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Volume 42 Number 6, November/December 2005
Pages 723 — 736

Abstract - Response to upper-limb robotics and functional neuromuscular stimulation following stroke

Janis J. Daly, PhD, MS;1-2* Neville Hogan, PhD;3 Elizabeth M. Perepezko, PhD;1 Hermano I. Krebs, PhD;3 Jean M. Rogers, PhD;1 Kanu S. Goyal, PhD;1 Mark E. Dohring, PhD;1 Eric Fredrickson, MD;1 Joan Nethery, PhD;1 Robert L. Ruff, MD, PhD1-2

1Louis Stokes Cleveland Department of Veterans Affairs (VA) Medical Center, Medical Research Service, Cleveland, OH; 2Department of Neurology, Case Western Reserve University School of Medicine, Cleveland, OH; 3Mechanical Engineering and Brain and Cognitive Sciences, Massachusetts Institute of Technology, Cambridge, MA
Abstract-Twelve moderately to severely involved chronic stroke survivors (>12 mo) were randomized to one of two treatments: robotics and motor learning (ROB-ML) or functional neuromuscular stimulation and motor learning (FNS-ML). Treatment was 5 h/d, 5 d/wk for 12 wk. ROB-ML group had 1.5 h per session devoted to robotics shoulder and elbow (S/E) training. FNS-ML had 1.5 h per session devoted to functional neuromuscular stimulation (surface electrodes) for wrist and hand (W/H) flexors/extensors. The primary outcome measure was the functional measure Arm Motor Ability Test (AMAT). Secondary measures were AMAT-S/E and AMAT-W/H, Fugl-Meyer (FM) upper-limb coordination, and the motor control measures of target accuracy (TA) and smoothness of movement (SM). ROB-ML produced significant gains in AMAT, AMAT-S/E, FM upper-limb coordination, TA, and SM. FNS-ML produced significant gains in AMAT-W/H and FM upper-limb coordination.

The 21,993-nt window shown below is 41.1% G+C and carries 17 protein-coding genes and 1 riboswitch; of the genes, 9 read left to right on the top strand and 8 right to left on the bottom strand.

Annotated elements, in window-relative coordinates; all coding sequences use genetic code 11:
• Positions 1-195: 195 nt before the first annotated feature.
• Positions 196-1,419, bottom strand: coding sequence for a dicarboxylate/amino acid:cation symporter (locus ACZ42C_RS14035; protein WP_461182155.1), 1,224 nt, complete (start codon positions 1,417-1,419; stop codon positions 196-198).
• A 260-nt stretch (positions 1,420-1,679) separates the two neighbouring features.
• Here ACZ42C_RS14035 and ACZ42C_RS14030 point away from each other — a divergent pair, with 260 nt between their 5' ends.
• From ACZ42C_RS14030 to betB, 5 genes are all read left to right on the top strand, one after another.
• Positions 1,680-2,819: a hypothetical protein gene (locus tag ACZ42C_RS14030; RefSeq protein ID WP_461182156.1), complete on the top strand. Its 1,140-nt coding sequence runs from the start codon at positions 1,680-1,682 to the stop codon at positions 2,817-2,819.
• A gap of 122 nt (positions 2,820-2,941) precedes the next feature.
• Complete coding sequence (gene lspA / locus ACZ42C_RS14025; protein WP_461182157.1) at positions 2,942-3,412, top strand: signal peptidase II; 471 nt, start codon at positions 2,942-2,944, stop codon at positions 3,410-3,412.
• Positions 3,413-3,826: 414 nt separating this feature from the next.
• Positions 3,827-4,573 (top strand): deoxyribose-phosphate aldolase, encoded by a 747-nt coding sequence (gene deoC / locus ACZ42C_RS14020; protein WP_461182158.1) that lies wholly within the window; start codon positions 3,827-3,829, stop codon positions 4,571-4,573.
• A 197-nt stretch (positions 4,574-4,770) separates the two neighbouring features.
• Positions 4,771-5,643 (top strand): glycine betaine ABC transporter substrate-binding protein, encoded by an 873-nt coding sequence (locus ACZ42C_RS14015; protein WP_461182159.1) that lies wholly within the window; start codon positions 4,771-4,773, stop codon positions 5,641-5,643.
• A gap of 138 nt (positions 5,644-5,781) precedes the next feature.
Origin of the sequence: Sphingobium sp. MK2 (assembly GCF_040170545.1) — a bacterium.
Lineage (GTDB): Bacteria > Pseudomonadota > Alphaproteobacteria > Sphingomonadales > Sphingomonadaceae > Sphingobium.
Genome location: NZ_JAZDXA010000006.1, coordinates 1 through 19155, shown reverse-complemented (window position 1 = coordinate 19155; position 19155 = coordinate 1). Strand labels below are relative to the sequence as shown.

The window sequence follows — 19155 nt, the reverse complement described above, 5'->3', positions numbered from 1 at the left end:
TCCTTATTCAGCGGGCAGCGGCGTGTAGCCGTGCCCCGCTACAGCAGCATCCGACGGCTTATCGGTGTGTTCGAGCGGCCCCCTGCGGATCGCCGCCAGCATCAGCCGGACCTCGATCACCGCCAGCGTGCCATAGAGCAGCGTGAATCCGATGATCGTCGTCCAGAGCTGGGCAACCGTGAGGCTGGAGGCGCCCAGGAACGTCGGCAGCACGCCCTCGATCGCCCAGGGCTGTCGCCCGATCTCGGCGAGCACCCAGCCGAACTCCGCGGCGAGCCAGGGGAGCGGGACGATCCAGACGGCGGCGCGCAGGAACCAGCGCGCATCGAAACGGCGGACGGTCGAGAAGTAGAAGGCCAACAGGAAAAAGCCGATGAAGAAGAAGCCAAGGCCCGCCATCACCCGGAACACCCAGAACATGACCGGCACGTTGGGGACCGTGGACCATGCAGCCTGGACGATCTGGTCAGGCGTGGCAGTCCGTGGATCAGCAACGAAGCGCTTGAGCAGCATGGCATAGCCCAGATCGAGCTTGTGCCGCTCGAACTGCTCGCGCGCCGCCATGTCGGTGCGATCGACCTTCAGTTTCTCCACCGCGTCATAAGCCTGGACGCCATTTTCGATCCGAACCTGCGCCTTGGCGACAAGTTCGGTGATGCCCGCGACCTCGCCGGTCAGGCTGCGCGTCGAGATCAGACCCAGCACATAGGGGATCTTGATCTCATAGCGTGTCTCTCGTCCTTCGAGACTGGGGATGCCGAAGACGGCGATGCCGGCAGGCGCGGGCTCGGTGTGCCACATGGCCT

Key words: activities of daily living, coordination, electrical stimulation, functional measure, functional neuromuscular stimulation, motor control, motor learning, rehabilitation, robotics, stroke.

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